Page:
Machine learning and deep transfer learningTweet
This short text explains the basic idea behind deep transfer learning, an ambitious attempt to build machine learning algorithms capable of exploiting prior knowledge. If you're looking for a technical treatment, I highly suggest Mihalkova's Mapping and Revising Markov Logic Networks for Transfer Learning, one of the best algorithm for deep transfer. Also, I do not dwell on the distinctions between deep and shallow transfer, and the various subtypes of machine learning algorithms (supervised vs nonsupervised, online vs batch): I want to provide a strategic overview of what deep transfer learning is about and why it's important.
The standard approach to machine learning
Machine learning is straightforward: data is fed to an algorithm that builds a model and, hopefully, generate good predictions:
The data can be pretty much anything from ecological data to movie preferences. Machine learning algorithms can build effective models because they are tailored for the input data. It is hard, if not impossible, to build by hand the right mathematical model to solve complex problems such as handwriting recognition, spam detection, language processing and many, many, other problems where no simple equation can be found. In these cases, we have to step back and, instead of focusing on building the model ourselves, we design algorithms to do it in our place. That's the essence of machine learning. This approach has been incredibly powerful to solve a wide array of difficult problems in pretty much all fields of inquiry: it's the unreasonable effectiveness of data.
Building models this way is good, but it has a few problems. What can we do when we have little data? If the situation has changed since we collected our data, is our model still good? When we face a similar situation, can we reuse our previous model or do we need to build a new one?
Deep transfer learning algorithms
Machine learning algorithms use a Tabula rasa approach: the algorithms start with nothing and build the model only with the supplied data. It's simple, but it's also inefficient. Deep transfer learning is about transferring knowledge between different tasks. Instead of starting from scratch, deep transfer algorithms can exploit accumulated knowledge to learn faster (we also have good reasons to think deep transfer is a key component to build reliable models, but that's a more complicated topic). It looks like this:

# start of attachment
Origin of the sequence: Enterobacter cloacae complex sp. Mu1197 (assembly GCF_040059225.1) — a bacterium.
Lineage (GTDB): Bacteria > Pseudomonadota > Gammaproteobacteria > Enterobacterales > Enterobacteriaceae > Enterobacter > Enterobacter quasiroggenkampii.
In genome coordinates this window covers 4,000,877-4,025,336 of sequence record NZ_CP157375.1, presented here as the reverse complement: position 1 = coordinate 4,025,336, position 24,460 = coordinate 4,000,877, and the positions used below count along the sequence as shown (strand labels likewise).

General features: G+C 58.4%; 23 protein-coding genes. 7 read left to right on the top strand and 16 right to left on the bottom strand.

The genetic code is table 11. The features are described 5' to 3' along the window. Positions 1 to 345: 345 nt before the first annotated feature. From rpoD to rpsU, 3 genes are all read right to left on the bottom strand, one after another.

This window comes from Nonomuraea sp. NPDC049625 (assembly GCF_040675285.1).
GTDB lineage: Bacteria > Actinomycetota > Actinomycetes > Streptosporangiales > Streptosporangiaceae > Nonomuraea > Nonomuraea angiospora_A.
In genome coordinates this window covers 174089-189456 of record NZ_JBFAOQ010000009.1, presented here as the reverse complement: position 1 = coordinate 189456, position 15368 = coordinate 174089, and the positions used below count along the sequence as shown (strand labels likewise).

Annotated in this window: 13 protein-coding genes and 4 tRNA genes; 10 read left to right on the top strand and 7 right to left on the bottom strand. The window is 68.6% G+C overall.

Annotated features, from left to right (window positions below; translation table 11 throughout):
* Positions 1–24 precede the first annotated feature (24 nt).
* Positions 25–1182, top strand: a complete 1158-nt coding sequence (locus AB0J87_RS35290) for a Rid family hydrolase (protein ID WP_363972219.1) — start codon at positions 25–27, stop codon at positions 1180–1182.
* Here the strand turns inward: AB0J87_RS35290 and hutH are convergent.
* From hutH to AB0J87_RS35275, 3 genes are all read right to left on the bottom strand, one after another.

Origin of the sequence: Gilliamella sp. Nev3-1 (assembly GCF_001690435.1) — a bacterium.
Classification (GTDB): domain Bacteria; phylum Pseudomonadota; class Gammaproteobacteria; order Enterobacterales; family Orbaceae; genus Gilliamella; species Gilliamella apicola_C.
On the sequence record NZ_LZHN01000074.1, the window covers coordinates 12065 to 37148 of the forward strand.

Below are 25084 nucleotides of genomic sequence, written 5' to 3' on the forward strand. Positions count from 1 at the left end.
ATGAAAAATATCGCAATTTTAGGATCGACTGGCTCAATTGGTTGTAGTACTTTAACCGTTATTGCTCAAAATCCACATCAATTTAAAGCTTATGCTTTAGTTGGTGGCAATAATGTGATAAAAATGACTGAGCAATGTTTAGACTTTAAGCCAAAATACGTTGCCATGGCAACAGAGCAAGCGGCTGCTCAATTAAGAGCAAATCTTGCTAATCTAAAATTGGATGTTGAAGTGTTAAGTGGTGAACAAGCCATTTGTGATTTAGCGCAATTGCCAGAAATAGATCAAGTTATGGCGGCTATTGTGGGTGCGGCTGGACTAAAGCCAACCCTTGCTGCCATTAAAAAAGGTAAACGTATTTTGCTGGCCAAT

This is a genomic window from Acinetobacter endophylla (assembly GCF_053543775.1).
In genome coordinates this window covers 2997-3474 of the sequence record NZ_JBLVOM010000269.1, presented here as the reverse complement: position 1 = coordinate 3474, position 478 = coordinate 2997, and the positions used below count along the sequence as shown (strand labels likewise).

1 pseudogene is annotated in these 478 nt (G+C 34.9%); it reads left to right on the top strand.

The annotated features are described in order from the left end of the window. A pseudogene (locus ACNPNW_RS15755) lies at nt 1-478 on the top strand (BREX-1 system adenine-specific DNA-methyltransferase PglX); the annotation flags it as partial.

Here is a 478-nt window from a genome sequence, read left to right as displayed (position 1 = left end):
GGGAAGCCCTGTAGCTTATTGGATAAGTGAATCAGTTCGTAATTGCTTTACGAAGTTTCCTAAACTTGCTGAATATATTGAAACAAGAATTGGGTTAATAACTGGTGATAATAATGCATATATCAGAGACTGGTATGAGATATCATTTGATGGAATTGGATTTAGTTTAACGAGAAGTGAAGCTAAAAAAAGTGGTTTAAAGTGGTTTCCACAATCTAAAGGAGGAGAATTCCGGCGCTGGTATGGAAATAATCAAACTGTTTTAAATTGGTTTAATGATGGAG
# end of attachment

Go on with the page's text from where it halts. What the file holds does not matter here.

The algorithm, instead of simply reading the input data, will exploit data from a large data-set of prior knowledge. This, in itself, is tricky. The algorithm must make a judgment call: what is relevant to the present subject, what can be used, and what should be discarded? Certainly, our model for US presidential elections will be awful if we try, say, to bring data from football games. So there are risks to deep transfer learning, but the benefits are huge.
To make an analogy with human learning, imagine you need to learn to run. Of course, running is very similar to walking so you won't start from zero. You're able to see that running and walking are similar tasks and thus you can transfer your knowledge of walking into running. It allows you to learn much faster, and also yield interesting information on how the two tasks are related to each other. If you need to learn Mandarin though, running and walking won't serve you. It's a more general approach: a very conservative deep transfer learning algorithm could choose to always reject prior information and would build the model just as before.
Machine learning starts from 0. Big data is nice, but it would be much nicer if we could build models with more than a tiny fraction of it. Deep transfer is about determining what is relevant in previous data-sets and use this information to design better models, and faster! My thesis focuses on doing just that, using the complex heterogeneous data-sets found in ecology.